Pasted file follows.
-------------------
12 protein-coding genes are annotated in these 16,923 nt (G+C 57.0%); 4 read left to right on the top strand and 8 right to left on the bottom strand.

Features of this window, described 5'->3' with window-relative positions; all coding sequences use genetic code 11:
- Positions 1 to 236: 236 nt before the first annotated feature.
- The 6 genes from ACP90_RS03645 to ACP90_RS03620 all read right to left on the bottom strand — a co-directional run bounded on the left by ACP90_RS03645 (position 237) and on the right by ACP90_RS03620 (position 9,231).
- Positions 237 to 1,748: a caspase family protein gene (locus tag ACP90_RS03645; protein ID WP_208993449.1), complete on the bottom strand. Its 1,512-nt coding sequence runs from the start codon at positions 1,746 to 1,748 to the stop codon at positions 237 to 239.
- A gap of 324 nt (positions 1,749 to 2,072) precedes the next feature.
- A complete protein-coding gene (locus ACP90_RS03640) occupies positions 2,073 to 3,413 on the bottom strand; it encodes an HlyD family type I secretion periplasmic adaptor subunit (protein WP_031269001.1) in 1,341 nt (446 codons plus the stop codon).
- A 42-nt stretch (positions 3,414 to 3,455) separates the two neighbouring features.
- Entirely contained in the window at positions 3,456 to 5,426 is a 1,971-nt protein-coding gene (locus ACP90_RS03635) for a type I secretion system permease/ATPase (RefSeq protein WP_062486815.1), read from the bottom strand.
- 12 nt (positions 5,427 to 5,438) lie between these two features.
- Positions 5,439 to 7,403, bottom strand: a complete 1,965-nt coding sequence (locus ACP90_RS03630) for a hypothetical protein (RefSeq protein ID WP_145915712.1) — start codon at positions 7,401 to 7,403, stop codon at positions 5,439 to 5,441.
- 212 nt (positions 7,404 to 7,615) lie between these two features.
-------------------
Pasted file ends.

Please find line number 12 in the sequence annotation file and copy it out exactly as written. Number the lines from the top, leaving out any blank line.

- 212 nt (positions 7,404 to 7,615) lie between these two features.